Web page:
8:00 PM EST, TNT – Line: San Antonio -1, Over/Under: 198
Wow. Through three games of the Western Conference Semifinals the San Antonio Spurs and Oklahoma City Thunder are putting on a show in what is clearly the most highly competitive series in the this Second Round of the Playoffs. After trading blows for three contests, we come to an all-important Game Four in which the Spurs can take a commanding two-game lead or the Thunder can square things away and turn this series into a Best-of-Three set. After watching Friday Night’s 100-96 victory, one would have to feel confident that San Antonio (67-15, 1st in Southwest) can avoid the latter fortune, particularly after grinding out a hard-fought win at Chesapeake Energy Arena, marking the first time in which they have triumphed at that venue this season. Gregg Popovich’s charges shot just 43.4% from the field, including 10-of-19 from beyond the arc (52.6%), while assisting on a healthy nineteen of their thirty-three field goals, and limiting themselves to just ten turnovers. However, in a remarkably even affair, the difference ultimately came from the Charity Stripe, where the visiting side held a visible advantage, knocking down 24-of-43 free-throws (70.6%), six more than the hosts, which turned out to be the exact difference in the final score. Once again, it was the tandem of Kawhi Leonard and LaMarcus Aldridge that led this team to victory, accounting for fifty-five points, including a wealth of the free-throws, eighteen of them to be exact. Leonard has a team-high thirty-one points on 9-of-17 shooting from the field (52.9%), along with including 3-of-4 from downtown (75.0%), while calmly netting 10-of-14 free-throws (71.4%), along with eleven rebounds, three assists, a steal, and a block. Talk about filling up a stat sheet. However, there was one play in particular that stood out, as the reigning two-time Defensive Player of the Year secured a crucial Offensive Rebound off an Aldridge miss with eighteen seconds to play and his team ahead by four, ultimately leading to a pair of Tony Parker free-throws, effectively ending the game. The 24-year old wingman has emerged as one of the very best two-way players in the league today, providing excellent defensive pressure on Oklahoma City’s Russell Westbrook and Kevin Durant. Through three games, Leonard is averaging 23.3 points on 54.3% shooting from the field, including 44.4% from three, with 7.7 rebounds, 3.7 assists, one steal, and one block. On the night, Aldridge scored twenty-four points on 8-of-21 shooting from the floor (38.1%), including 8-of-10 from the Charity Stripe (80.0%), along with eight rebounds, an assist, and a block, with Parker adding another nineteen points on 7-of-14 shooting from the field (50.0%), including 3-of-6 from long range (50.0%), along with eight rebounds, and five assists. It was a significant drop-off for Aldridge, who absolutely confounded the Thunder through the first two games; the veteran big man shot a blistering 33-of-44 from the field in Games One and Two (775.0%), leading to a total of seventy-nine points. On the series, he is averaging 34.3 points per game. In many ways, this particular Playoff Run has signified a Changing of the guard in San Antonio, as the longtime triumvirate of Tim Duncan, Manu Ginobili, and the aforementioned Parker has finally given way to Leonard and Aldridge, who have shouldered the load throughout the postseason.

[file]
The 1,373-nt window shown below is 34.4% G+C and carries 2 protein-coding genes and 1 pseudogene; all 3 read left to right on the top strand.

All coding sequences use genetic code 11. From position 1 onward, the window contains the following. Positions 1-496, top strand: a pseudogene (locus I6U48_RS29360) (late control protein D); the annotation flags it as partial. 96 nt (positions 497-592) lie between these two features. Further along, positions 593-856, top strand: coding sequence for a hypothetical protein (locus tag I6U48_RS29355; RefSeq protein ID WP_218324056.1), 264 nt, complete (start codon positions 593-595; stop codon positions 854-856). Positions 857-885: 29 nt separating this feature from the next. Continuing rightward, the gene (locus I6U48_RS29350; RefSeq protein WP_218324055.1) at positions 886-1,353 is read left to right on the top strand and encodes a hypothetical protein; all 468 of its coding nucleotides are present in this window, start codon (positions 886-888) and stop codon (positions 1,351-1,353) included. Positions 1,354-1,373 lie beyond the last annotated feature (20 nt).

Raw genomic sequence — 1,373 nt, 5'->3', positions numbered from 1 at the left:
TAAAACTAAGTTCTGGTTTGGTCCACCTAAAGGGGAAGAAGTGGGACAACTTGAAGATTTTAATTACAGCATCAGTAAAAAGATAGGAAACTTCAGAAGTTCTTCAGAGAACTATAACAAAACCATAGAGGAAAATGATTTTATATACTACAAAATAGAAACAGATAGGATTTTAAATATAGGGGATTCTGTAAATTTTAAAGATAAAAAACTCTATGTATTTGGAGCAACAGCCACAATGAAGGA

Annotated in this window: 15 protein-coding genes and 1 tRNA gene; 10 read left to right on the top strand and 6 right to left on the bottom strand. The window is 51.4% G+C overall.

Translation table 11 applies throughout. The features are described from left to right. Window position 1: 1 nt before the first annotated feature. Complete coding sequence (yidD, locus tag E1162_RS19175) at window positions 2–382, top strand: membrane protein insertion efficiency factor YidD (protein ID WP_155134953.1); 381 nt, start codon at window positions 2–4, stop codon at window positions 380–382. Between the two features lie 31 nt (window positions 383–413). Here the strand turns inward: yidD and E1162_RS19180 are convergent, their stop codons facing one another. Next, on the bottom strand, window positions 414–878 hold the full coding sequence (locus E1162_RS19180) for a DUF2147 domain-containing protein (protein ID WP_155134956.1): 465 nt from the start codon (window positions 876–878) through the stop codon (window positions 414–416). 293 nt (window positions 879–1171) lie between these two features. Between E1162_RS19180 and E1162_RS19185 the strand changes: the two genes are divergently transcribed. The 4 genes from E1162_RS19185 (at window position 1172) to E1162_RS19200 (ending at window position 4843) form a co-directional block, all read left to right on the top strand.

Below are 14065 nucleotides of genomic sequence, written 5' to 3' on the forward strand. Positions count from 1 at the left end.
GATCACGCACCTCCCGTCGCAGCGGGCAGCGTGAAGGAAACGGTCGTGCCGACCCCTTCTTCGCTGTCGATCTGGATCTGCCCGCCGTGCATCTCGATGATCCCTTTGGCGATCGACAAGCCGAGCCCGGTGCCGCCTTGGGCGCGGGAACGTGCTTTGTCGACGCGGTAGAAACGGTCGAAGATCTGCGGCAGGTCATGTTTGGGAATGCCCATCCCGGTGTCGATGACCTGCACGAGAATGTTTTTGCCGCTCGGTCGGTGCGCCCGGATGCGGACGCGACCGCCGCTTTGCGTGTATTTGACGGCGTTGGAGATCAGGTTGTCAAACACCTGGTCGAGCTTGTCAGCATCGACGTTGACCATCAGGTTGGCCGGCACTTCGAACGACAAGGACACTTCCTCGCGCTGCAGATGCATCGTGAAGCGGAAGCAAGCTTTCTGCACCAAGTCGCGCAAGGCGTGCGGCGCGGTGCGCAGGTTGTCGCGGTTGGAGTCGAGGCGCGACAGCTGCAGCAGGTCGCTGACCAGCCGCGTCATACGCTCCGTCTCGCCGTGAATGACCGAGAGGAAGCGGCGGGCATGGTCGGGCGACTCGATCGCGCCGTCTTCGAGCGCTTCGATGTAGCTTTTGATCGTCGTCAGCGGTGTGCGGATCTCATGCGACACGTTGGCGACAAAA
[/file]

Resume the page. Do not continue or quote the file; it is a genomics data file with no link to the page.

Meanwhile, Oklahoma City (55-27, 1st in Northwest Division) currently finds themselves in desperation mode, for falling into a 3-1 hole heading back to AT&T Center is NOT what we’d refer to as a recipe for success. For the second time in these Western Conference Semifinals, Oklahoma City struggled to crack San Antonio’s staunch defense, shooting just 41.5% from the field, including an abysmal 10-of-30 from beyond the arc (30.0%). Though they repeatedly pummeled them in the Paint (+20 points), Billy Donovan’s charges simply couldn’t make the requisite plays to complete the comeback. All-Star Point Guard Russell Westbrook led the team with thirty-one points, but did so on 10-of-31 shooting (32.3%), including a miserable 3-of-10 from downtown (30.0%) as he was draped by Kawhi Leonard throughout the night. With that said, he did flirt with a Triple-Double, accumulating nine rebounds and eight assists, which would have added to the astounding total of eighteen that he amassed in the Regular Season. Ideally though, this is not the way for these guys to find success; the Thunder assisted on just fourteen of their thirty-four field goals. And while Westbrook and Kevin Durant are typically a given to carry the brunt of the offense, it’s their teammates that need the benefit of ball movement to make an impact. For instance, outside of Serge Ibaka (15 points), no other player had more than eight. In fact, the member’s of Donovan’s rotations not named Westbrook, Durant, or Ibaka accounted for only twenty-four points on 9-of-25 shooting from the field (36.0%). In the Playoffs, rotations always get shorter, which makes it even more important for the supporting cast to deliver, and a player as active as Stevan Adams posting just two points in over forty minutes of play just isn’t going to cut it. Now we are well aware that Oklahoma City has long been a two-man show, but in order to collapse San Antonio’s defense, they’re going to need to involve more than just their dynamic duo. After all, ball movement always beats good defense. Case in point, apart from that ridiculous final possession that featured a series of officiating mistakes, the Thunder were able to take Game Two because they enjoyed rare balance offensively; five players scored in double-figures, with Enes Kanter, along with the aforementioned pair of Adams and Ibaka accounting for thirty-six points on a solid 14-of-23 shooting from the field (60.9%), while Westbrook and Durant still got theirs with twenty-nine and twenty-eight points respectively on 22-of-44 shooting (50.0%). Furthermore, they managed to assist on sixteen of their thirty-eight made field goals, which is a far more favorable percentage (42.1%). So in short, PASS THE BALL, RUSS!!!!